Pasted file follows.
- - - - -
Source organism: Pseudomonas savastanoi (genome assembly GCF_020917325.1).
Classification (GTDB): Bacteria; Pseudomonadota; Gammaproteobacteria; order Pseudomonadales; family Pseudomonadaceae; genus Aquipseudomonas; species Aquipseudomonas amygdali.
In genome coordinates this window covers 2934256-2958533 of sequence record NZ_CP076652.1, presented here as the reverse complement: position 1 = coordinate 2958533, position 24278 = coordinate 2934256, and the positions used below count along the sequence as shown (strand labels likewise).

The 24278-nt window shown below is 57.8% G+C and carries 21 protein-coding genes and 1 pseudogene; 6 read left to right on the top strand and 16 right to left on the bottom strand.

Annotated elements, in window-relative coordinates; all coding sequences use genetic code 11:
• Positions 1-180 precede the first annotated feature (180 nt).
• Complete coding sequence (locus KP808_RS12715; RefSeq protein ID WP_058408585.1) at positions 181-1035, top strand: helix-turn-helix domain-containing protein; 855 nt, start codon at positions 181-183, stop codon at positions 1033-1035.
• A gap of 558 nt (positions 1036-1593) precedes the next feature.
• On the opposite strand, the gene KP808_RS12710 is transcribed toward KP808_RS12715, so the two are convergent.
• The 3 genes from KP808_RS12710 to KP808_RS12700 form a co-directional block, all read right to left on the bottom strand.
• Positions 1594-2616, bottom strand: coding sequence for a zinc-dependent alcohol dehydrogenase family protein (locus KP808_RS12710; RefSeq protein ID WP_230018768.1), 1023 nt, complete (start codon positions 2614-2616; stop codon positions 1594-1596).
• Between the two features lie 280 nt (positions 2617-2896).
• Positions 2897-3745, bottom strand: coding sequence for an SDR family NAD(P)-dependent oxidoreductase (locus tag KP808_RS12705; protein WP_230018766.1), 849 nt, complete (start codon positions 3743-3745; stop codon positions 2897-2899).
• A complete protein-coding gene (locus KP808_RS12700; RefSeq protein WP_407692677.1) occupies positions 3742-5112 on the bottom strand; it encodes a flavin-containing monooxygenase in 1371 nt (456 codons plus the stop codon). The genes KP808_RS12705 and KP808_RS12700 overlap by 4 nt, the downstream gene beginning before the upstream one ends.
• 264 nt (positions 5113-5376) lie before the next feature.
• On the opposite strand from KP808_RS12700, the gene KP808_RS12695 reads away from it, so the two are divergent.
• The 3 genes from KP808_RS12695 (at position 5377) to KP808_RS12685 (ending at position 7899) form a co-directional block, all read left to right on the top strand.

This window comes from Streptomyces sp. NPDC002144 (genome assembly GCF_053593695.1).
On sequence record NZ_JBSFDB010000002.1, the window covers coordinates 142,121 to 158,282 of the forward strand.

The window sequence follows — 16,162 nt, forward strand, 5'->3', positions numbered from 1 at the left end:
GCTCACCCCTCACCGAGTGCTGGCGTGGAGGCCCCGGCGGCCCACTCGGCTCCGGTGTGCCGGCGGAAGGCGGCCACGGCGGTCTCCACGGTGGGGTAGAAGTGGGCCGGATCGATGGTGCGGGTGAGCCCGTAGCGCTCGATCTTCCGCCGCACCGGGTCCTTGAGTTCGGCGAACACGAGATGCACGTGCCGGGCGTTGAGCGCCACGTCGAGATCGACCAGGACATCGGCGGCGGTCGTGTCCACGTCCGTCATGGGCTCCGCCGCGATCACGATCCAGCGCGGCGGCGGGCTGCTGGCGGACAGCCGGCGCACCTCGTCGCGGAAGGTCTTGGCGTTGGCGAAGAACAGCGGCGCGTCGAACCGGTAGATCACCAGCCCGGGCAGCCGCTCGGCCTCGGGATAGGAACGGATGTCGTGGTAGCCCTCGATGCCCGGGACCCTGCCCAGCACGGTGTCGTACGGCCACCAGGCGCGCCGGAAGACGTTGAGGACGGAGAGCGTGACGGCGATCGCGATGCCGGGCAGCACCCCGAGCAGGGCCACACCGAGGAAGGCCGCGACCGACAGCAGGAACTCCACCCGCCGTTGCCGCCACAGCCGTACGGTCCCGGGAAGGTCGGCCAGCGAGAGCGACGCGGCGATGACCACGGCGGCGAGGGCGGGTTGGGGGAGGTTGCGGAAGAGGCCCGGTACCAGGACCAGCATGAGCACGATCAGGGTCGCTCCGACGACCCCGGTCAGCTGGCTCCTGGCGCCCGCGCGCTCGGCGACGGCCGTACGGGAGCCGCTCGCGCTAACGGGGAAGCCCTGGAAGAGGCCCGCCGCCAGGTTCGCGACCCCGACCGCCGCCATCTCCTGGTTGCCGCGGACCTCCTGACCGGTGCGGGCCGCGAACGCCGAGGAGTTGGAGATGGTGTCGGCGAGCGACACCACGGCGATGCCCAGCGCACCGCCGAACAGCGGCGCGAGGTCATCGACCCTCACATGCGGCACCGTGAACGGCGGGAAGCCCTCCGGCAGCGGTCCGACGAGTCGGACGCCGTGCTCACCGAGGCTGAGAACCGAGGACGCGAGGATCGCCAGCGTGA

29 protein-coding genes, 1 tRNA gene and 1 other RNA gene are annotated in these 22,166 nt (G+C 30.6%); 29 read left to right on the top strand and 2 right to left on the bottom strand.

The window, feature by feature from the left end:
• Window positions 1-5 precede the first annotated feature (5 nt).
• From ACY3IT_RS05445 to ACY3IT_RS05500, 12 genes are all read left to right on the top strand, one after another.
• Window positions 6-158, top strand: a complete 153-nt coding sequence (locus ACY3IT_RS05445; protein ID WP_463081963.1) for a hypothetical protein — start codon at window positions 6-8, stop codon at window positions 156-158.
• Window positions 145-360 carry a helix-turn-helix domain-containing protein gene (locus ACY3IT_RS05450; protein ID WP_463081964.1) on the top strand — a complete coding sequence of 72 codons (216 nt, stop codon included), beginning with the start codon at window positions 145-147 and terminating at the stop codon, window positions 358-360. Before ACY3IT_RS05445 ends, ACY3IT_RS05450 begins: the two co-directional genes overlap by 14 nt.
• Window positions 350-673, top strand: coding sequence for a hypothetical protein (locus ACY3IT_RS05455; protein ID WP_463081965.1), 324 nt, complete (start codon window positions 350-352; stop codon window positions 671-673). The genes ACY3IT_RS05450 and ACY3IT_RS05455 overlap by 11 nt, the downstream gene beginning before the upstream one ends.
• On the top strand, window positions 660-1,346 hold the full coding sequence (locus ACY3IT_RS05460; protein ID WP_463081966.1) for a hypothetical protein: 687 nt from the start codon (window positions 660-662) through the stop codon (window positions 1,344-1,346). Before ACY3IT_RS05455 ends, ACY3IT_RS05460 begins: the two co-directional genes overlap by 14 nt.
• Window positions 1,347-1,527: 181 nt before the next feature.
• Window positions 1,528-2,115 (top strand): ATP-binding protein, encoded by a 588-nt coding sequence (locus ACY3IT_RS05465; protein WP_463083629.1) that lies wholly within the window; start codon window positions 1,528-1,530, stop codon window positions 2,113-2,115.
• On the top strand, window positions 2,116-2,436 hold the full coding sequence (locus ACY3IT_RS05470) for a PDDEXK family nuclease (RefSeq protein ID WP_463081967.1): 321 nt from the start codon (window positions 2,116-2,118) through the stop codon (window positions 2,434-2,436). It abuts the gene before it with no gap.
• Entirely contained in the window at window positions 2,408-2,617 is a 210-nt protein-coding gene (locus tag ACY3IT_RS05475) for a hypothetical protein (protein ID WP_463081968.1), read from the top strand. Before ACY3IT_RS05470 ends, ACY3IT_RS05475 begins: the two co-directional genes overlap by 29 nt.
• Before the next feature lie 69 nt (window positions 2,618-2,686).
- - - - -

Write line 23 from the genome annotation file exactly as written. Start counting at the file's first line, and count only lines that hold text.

The window, feature by feature from the left end: